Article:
There is no relegation or promotion system in the league. Clubs enter the Singapore Premier League by invitation of the Football Association of Singapore.

Season No. of Clubs Matches per Club Notes
1996 8 14 × 2 series One title playoff match between series winners at the end of the season.
1997 9 16
1998 11 20
19992000 12 22
20012003 12 33 In 2003, matches proceeded to a penalty shootout in the event of a draw.
Shootout winners were awarded an extra point on top of the draw.
20042005 10 27
2006 11 30
20072011 12 33 DPMM's results were expunged towards the end of 2009 following a FIFA ban, officially leaving 11 teams playing 30 matches each.
2012 13 24
20132014 12 27 The league was split into two-halves after matchday 22.
Teams in each half play every other team from their half once, for an additional five matches.
Results in the 2nd phase were added to that in the 1st phase for overall standings.
2015 10 27 The league returned to a three-round format.
20162017 9 24
20182019 9 24
2020 8 14
2021 8 21
2022 8 28 The league will play a four-round format for the first time in its entire history.
2023– 9 24 The league returned to a three-round format.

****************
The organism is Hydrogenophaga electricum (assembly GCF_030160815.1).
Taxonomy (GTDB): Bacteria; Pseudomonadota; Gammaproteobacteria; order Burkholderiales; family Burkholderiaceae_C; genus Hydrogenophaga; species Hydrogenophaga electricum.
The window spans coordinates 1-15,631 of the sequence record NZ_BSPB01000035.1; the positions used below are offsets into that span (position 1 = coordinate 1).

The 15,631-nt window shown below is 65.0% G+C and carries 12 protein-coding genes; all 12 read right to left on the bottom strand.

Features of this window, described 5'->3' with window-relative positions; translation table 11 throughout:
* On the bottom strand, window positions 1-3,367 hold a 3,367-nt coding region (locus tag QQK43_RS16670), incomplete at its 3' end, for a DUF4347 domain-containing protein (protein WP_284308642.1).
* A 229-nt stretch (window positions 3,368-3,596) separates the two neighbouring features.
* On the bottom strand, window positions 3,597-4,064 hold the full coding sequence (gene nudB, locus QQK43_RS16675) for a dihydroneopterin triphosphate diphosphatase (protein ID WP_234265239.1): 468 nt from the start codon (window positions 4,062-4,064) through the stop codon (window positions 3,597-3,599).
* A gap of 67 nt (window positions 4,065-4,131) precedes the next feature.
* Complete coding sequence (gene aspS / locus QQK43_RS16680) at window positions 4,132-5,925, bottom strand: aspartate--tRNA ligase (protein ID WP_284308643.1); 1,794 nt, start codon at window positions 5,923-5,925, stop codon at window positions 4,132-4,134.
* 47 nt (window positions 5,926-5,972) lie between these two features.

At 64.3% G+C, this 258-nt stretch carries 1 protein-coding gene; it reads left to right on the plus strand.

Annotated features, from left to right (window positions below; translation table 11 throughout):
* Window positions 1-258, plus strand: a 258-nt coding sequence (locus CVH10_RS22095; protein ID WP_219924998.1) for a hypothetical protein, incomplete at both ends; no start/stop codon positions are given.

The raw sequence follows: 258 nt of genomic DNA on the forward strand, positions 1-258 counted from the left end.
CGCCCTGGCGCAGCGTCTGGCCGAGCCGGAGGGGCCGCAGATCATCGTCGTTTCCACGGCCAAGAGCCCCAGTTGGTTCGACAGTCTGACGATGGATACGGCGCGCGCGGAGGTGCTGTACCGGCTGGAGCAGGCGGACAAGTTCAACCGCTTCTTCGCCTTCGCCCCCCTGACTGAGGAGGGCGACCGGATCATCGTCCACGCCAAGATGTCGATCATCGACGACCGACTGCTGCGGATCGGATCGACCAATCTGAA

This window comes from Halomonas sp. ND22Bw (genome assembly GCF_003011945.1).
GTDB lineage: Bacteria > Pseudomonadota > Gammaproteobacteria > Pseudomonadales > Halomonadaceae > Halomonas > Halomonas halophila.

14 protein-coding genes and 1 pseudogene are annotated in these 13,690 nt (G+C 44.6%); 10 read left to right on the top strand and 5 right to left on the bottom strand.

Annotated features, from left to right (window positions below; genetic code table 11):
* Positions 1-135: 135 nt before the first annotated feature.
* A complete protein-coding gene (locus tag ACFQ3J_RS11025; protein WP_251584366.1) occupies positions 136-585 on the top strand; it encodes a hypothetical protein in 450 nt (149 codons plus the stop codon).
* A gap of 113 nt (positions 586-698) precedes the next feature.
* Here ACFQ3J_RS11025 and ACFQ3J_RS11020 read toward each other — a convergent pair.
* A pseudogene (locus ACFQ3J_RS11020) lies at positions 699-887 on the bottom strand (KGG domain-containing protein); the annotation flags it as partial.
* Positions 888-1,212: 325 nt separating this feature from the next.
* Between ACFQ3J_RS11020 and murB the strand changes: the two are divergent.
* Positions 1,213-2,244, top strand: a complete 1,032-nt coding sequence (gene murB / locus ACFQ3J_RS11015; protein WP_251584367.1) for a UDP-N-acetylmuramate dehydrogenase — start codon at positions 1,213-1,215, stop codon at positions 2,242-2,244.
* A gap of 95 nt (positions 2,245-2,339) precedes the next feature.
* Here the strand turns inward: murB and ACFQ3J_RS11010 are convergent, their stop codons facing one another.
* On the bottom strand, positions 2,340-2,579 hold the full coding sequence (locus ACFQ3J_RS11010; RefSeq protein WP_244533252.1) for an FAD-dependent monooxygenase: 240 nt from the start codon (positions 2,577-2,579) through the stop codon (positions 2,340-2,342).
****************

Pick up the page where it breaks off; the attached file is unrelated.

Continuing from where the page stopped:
2024–25 9 32 The league returned a four-round format.

Clubs edit

A total of 25 clubs have played in the league from its inception in 1996 up to and including the 2022 season. The following 9 clubs are competing in the league during the 2023 season. There are two non-Singaporean clubs that currently compete in the Singapore Premier League – Albirex Niigata (S) is a satellite team of the Japanese club of the same name and DPMM of the Brunei.

Team Founded Based Stadium Capacity Former Name
Albirex Niigata (S) 2004 Jurong East Jurong East Stadium 2,700
Balestier Khalsa 1898 Toa Payoh Toa Payoh Stadium 3,800 formed from merger of Balestier Central and Clementi Khalsa in 2002.
DPMM 2000 Bandar Seri Begawan, Brunei Hassanal Bolkiah National Stadium 28,000
Geylang International 1973 Bedok Bedok Stadium 3,800 known as Geylang United from 1996 to 2012.
Lion City Sailors 1946 Bishan Bishan Stadium 6,254 known as Police FC in debut season; formerly Home United.
Hougang United 1998 Hougang Hougang Stadium 6,000 known as Marine Castle United (1998–2001), Sengkang Marine (2002–2003), Sengkang Punggol (2006–2010; merger with Paya Lebar Punggol).
Tampines Rovers 1945 Tampines Our Tampines Hub 5,000